TArrayProxy & TArrayProxy::operator += (int i)
{
    pArray->iArray[iIndex] += i;
    std::cout << "      TArrayProxy add assign += i " << i << " to " << pArray->m_TarrayName << " using proxy " << m_TarrayproxyName << " iIndex " << iIndex << std::endl;
    return *this;
}

// assign an integer value that is specified by a proxy object to a proxy object for a different element.
TArrayProxy & TArrayProxy::operator = (TArrayProxy &src)
{
    pArray->iArray[iIndex] = src.pArray->iArray[src.iIndex];
    std::cout << "      TArrayProxy assign = src " << src.m_TarrayproxyName << " iIndex " << src.iIndex << " to " << m_TarrayproxyName << " iIndex "<< iIndex << " from"  << std::endl;
    return *this;
}

TArrayProxy::operator int ()
{
    std::cout << "      TArrayProxy operator int " << m_TarrayproxyName << " iIndex " << iIndex << " value of " << pArray->iArray[iIndex] << std::endl;
    return pArray->iArray[iIndex];
}



TArray::TArray()
{
    strcpy (m_TarrayName, TarrayName);
    TarrayName[2]++;
    std::cout << "  Create TArray = " << m_TarrayName << std::endl;
    for (int i = 0; i < sizeof(iArray)/sizeof(iArray[0]); i++) { iArray[i] = i; }
}

// The destructor is here just so that we can log when it is hit.
TArray::~TArray()
{
    std::cout << "  Destroy TArray " << m_TarrayName << std::endl;
}

TArrayProxy TArray::operator [] (int iIndex)
{
    std::cout << "  TArray operator [" << iIndex << "] " << m_TarrayName << std::endl;
    if (iIndex > 0 && iIndex <= sizeof(iArray)/sizeof(iArray[0])) {
        // create a proxy object for this particular data store element
        return TArrayProxy(this, iIndex);
    }
    else
        throw "Out of range";
}

int TArray::operator = (TArrayProxy &j)
{
    std::cout << "  TArray operator = " << m_TarrayName << " from" << j.m_TarrayproxyName << " index " << j.iIndex << std::endl;
    return j.iIndex;
}

void TArray::Dump (void)
{
    std::cout << std::endl << "Dump of " << m_TarrayName << std::endl;
    for (int i = 0; i < sizeof(iArray)/sizeof(iArray[0]); i++) {
        std::cout << "  i = " << i << "  value = " << iArray [i] << std::endl;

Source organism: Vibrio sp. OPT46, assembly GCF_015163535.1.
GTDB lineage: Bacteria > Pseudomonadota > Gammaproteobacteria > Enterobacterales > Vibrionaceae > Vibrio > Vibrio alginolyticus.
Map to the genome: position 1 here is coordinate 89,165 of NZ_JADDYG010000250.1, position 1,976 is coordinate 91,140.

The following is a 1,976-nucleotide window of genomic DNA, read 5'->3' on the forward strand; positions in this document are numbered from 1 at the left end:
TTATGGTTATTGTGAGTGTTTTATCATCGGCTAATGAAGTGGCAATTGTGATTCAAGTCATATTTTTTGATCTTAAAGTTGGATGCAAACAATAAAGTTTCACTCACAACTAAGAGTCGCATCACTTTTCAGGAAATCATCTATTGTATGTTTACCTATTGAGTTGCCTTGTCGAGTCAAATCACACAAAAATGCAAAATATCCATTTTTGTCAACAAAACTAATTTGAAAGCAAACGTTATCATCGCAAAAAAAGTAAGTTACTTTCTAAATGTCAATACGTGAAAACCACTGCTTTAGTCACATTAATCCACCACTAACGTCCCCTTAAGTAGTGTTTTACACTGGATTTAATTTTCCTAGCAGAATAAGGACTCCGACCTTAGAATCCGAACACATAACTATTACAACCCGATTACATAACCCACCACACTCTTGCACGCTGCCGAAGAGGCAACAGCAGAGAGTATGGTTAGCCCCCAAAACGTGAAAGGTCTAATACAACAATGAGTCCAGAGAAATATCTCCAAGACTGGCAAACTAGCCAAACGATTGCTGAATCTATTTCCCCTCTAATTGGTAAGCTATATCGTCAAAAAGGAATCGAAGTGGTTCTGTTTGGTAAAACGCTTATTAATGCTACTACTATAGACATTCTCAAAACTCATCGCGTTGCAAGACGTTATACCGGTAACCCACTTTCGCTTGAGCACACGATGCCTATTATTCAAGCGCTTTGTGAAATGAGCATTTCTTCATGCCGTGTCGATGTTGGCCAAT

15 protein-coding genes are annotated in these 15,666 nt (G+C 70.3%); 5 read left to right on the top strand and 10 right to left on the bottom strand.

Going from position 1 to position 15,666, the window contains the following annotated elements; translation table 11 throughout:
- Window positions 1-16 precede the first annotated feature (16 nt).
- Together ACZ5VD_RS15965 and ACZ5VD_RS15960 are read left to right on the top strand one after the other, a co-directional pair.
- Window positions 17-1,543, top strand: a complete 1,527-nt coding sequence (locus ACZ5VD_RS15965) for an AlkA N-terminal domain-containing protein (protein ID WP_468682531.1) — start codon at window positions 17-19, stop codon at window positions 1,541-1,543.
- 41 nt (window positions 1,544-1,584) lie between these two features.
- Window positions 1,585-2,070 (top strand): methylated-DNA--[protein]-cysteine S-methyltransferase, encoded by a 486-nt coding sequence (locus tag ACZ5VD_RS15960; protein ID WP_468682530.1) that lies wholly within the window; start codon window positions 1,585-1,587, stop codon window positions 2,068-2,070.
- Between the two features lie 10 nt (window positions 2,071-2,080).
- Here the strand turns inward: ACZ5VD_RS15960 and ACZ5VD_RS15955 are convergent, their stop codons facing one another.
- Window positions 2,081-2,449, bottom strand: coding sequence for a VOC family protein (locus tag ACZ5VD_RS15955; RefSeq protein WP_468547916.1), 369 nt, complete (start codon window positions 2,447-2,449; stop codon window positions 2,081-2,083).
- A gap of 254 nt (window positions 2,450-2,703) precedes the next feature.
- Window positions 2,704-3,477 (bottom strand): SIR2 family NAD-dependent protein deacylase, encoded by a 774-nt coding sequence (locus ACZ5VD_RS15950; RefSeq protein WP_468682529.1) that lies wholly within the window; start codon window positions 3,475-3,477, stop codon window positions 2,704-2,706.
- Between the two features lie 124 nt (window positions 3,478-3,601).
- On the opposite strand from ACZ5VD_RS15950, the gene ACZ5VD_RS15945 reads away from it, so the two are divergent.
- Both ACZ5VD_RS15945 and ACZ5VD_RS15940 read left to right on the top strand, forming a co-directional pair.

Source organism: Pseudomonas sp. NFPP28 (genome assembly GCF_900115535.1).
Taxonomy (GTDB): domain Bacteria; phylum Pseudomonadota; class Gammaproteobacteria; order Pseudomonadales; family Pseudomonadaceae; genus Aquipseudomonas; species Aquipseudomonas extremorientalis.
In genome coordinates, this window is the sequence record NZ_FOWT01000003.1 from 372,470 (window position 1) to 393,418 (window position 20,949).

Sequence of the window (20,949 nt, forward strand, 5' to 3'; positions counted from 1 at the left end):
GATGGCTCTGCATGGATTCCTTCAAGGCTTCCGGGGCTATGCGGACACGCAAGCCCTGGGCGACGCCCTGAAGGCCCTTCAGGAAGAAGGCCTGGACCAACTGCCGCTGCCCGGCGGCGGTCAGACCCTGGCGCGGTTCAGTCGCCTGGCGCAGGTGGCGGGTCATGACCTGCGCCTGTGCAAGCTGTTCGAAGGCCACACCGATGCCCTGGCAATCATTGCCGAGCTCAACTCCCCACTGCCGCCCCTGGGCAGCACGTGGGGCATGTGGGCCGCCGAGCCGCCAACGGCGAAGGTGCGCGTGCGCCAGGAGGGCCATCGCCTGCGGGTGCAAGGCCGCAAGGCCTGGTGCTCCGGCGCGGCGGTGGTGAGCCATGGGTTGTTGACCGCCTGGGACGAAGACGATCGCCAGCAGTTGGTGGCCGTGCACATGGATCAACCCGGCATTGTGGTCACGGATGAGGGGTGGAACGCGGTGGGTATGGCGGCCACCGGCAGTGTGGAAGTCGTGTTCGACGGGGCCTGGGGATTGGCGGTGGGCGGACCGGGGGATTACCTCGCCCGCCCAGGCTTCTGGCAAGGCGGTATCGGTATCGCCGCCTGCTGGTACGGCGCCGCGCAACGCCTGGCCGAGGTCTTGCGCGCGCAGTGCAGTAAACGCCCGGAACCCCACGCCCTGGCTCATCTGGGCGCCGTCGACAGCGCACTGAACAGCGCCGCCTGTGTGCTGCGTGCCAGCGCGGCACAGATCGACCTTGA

}
}

// -----------------    Main test harness follows  ----------------
// we will output the line of code being hit followed by the log of object actions.

int _tmain(int argc, _TCHAR* argv[])
{
    TArray myObj;

    std::cout << std::endl  << "int ik = myObj[3];" << std::endl;
    int ik = myObj[3];
    std::cout << std::endl << "myObj[6] = myObj[4] = 40;" << std::endl;
    myObj[6] = myObj[4] = 40;
    std::cout << std::endl << "myObj[5] = myObj[5];" << std::endl;
    myObj[5] = myObj[5];
    std::cout << std::endl << "myObj[2] = 32;" << std::endl;
    myObj[2] = 32;
    std::cout << std::endl << "myObj[8] += 20;" << std::endl;
    myObj[8] += 20;
    myObj.Dump ();
    return 0;
}

And here is the output of this example from a console application with Visual Studio 2005.

  Create TArray =  AA

int ik = myObj[3];
  TArray operator [3]  AA
    Create TArrayProxy  PA iIndex = 3
      TArrayProxy operator int  PA iIndex 3 value of 3
      Destroy TArrayProxy  PA

myObj[6] = myObj[4] = 40;
  TArray operator [4]  AA
    Create TArrayProxy  PB iIndex = 4
      TArrayProxy assign = i 40 to  AA using proxy  PB iIndex 4
  TArray operator [6]  AA
    Create TArrayProxy  PC iIndex = 6
      TArrayProxy assign = src  PB iIndex 4 to  PC iIndex 6 from
      Destroy TArrayProxy  PC
      Destroy TArrayProxy  PB

myObj[5] = myObj[5];
  TArray operator [5]  AA
    Create TArrayProxy  PD iIndex = 5
      TArrayProxy operator int  PD iIndex 5 value of 5
  TArray operator [5]  AA
    Create TArrayProxy  PE iIndex = 5
      TArrayProxy assign = i 5 to  AA using proxy  PE iIndex 5
      Destroy TArrayProxy  PE
      Destroy TArrayProxy  PD

myObj[2] = 32;
  TArray operator [2]  AA
    Create TArrayProxy  PF iIndex = 2
      TArrayProxy assign = i 32 to  AA using proxy  PF iIndex 2
      Destroy TArrayProxy  PF

myObj[8] += 20;
  TArray operator [8]  AA
    Create TArrayProxy  PG iIndex = 8
      TArrayProxy add assign += i 20 to  AA using proxy  PG iIndex 8
      Destroy TArrayProxy  PG

Dump of  AA
  i = 0  value = 0
  i = 1  value = 1
  i = 2  value = 32
  i = 3  value = 3
  i = 4  value = 40
  i = 5  value = 5
  i = 6  value = 40
  i = 7  value = 7
  i = 8  value = 28
  i = 9  value = 9

A proxy class allows you to hide the private data of a class from clients of the class.

Providing clients of your class with a proxy class that knows only the public interface to your class enables the clients to use your class's services without giving the client access to your class's implementation details.